Revelation: The Moment I Knew
The revelatory moment came to me 15 minutes before a trek into the Mu Ko Lanta National Park on the southern tip of Koh Lanta, a large, chilled-out island on the Andaman Sea. My travel partner and I were prepping for the hike; it was hot season (as opposed to monsoon season), so the amount of water on the trail was unknown, and likely low. This meant we had to prep our water beforehand.
As budget travelers who don’t like waste, we were sick of buying bottled water. The Guardian Purifier was practically begging to be used, so we did. This epic moment is not a glamorous nature scene, but rather a humid, sink-filling ritual in which the Guardian Purifier became my favorite water purifier to date.
My accommodations had a sink with a plug, which allowed me to turn on the tap water and fill up a small reservoir of water to be filtered. I waited until the water line was about four fingers thick (a quad shot for those wondering) and uncoiled the tubes, which come attached and ready to use out of the box.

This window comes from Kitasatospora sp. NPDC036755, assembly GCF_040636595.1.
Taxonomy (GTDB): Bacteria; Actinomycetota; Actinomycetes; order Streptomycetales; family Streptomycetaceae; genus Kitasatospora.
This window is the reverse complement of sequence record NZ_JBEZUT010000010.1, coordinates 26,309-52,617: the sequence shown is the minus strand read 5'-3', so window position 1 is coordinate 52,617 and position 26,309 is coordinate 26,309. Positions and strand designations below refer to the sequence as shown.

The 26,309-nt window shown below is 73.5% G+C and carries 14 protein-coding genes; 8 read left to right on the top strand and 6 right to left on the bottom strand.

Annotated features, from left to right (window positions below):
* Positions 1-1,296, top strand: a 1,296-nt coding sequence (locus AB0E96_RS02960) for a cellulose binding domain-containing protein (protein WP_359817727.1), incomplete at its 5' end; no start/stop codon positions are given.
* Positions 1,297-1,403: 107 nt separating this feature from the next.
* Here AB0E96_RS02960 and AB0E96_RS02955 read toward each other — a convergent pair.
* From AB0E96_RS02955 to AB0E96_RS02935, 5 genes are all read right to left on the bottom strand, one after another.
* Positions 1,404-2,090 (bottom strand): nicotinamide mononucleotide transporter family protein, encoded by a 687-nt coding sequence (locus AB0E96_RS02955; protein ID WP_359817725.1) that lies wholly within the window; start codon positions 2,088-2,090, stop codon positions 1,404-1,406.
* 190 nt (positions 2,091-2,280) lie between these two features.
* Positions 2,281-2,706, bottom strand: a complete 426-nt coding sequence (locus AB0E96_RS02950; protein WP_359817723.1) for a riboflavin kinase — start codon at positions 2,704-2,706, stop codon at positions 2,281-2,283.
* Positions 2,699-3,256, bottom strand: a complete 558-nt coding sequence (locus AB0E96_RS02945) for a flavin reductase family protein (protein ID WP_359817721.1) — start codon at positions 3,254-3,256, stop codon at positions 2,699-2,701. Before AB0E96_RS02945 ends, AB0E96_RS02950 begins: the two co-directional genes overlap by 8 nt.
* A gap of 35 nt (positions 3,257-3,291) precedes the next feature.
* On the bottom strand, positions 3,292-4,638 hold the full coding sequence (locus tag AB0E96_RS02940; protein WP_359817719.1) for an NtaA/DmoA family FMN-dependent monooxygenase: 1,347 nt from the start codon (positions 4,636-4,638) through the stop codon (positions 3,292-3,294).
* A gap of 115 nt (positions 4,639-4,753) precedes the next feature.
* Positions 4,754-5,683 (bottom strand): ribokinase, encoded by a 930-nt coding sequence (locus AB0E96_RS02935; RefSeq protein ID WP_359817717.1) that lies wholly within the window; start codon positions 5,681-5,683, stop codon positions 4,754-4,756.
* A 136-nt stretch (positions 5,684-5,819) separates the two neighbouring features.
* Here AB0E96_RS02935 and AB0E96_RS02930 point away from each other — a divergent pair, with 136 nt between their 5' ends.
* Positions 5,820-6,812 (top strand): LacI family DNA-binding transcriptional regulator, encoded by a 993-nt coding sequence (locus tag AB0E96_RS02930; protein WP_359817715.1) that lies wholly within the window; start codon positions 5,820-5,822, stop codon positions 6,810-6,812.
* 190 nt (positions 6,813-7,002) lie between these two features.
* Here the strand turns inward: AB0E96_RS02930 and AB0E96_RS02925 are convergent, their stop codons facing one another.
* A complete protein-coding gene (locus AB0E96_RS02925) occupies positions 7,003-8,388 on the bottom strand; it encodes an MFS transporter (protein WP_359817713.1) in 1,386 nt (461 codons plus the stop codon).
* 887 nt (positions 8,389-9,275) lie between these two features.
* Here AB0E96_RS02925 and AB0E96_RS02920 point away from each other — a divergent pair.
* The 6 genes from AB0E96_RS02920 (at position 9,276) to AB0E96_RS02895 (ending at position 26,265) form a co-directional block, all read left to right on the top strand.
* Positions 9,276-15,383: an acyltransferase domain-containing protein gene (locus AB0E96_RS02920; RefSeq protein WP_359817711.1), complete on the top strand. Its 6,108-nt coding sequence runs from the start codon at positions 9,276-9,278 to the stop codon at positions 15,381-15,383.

At this point I noted the prefilter and float. The prefilter is the rectangular screen at the very end of the two hoses, and it’s the part that sucks in the water. I stuck that in as best I could, though it can be hard to keep it submerged due to the float. The float is the large black foam panel attached to the tubes, which keeps the prefilter bobbing on top of the water. This can be annoying until you get the right angle, and then it keeps the prefilter down perfectly.
I unscrewed the clean side cover (the red bottom cap), and noted the small hole underneath. This is where the filtered water comes out. I brought a wide-mouthed bottle on the trip, which threaded perfectly onto the bottom of the Guardian. If you don’t have a bottle like this (or MSR’s Dromedary bladders) you just have to line up the small hole on the Guardian with your water bottle or bladder.